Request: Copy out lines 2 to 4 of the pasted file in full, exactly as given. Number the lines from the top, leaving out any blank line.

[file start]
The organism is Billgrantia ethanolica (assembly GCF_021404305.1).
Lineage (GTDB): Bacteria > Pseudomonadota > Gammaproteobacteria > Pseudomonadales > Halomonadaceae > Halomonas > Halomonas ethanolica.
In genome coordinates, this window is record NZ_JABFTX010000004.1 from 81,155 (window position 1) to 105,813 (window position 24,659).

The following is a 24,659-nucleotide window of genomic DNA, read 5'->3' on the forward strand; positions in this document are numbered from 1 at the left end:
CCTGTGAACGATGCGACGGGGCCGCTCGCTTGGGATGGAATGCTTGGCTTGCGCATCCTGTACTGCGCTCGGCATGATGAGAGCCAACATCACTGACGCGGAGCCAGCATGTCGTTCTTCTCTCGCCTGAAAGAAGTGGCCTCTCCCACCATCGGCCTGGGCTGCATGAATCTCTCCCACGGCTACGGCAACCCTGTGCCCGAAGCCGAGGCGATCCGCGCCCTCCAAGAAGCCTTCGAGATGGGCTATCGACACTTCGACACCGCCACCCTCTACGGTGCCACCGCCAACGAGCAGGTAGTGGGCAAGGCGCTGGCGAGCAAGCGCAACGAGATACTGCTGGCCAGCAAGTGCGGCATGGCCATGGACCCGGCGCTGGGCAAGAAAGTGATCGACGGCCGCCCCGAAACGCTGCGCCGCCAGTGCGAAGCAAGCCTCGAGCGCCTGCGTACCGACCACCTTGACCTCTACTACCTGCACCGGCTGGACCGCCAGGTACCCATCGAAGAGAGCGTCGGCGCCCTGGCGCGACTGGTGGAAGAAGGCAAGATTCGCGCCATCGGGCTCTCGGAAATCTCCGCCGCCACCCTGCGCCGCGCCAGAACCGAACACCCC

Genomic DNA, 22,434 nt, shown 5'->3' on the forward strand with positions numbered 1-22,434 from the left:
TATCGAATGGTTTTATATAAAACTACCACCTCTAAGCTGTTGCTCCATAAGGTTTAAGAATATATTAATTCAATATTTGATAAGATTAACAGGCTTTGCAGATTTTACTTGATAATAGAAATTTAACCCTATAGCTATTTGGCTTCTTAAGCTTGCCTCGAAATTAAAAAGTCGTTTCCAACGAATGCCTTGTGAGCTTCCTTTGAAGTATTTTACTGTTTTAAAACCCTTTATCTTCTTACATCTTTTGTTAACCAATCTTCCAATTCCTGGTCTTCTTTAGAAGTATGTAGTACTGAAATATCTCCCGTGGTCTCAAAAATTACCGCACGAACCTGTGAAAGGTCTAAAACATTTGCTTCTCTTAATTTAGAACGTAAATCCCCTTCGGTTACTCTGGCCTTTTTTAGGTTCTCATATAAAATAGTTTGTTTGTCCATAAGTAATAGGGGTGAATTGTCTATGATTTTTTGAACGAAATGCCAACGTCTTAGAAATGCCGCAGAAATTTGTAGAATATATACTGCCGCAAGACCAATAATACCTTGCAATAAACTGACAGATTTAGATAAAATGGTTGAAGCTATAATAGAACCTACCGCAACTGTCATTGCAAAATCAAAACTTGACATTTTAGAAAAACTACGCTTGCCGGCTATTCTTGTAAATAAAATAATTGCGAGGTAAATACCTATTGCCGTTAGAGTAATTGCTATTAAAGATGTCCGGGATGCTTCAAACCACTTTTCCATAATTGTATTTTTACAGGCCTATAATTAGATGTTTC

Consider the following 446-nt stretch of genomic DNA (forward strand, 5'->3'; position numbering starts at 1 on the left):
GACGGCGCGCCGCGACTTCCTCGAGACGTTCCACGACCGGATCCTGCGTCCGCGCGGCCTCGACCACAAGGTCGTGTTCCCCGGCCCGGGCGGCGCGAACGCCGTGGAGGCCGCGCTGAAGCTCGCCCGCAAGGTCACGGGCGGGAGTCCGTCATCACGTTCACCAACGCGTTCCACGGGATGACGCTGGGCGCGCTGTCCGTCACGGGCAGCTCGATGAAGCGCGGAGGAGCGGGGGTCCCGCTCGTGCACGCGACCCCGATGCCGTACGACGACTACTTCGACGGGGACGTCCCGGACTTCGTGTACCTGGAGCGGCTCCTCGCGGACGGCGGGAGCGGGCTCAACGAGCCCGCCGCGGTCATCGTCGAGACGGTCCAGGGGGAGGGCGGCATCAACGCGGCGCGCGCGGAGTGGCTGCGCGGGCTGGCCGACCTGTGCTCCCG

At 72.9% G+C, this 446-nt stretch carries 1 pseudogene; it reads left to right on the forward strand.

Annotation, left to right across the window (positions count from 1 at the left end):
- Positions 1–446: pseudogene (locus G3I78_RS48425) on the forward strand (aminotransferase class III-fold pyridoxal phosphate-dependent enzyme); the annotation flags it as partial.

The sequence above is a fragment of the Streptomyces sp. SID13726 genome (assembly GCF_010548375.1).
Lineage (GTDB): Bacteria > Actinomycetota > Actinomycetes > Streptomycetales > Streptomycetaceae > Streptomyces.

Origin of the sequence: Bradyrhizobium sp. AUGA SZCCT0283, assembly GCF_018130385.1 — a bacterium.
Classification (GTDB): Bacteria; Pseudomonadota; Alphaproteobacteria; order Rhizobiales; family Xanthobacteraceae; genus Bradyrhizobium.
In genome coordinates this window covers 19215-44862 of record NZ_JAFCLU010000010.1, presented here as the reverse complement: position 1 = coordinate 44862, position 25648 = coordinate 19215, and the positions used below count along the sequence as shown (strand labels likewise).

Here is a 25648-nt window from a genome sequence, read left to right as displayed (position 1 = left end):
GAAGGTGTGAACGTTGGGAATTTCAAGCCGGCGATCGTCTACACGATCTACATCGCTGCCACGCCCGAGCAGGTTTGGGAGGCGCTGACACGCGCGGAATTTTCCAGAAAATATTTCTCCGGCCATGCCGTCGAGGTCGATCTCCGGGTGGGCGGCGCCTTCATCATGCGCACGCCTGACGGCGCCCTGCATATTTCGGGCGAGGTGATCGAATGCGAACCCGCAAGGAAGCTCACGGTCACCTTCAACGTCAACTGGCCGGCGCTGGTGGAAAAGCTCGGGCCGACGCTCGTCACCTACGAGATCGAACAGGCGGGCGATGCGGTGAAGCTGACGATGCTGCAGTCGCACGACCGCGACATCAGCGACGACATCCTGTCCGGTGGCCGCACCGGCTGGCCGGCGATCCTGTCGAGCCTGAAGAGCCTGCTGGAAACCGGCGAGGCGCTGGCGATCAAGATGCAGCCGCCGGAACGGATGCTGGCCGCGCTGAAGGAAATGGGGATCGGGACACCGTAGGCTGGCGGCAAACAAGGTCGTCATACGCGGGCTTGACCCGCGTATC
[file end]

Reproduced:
Lineage (GTDB): Bacteria > Pseudomonadota > Gammaproteobacteria > Pseudomonadales > Halomonadaceae > Halomonas > Halomonas ethanolica.
In genome coordinates, this window is record NZ_JABFTX010000004.1 from 81,155 (window position 1) to 105,813 (window position 24,659).

The following is a 24,659-nucleotide window of genomic DNA, read 5'->3' on the forward strand; positions in this document are numbered from 1 at the left end: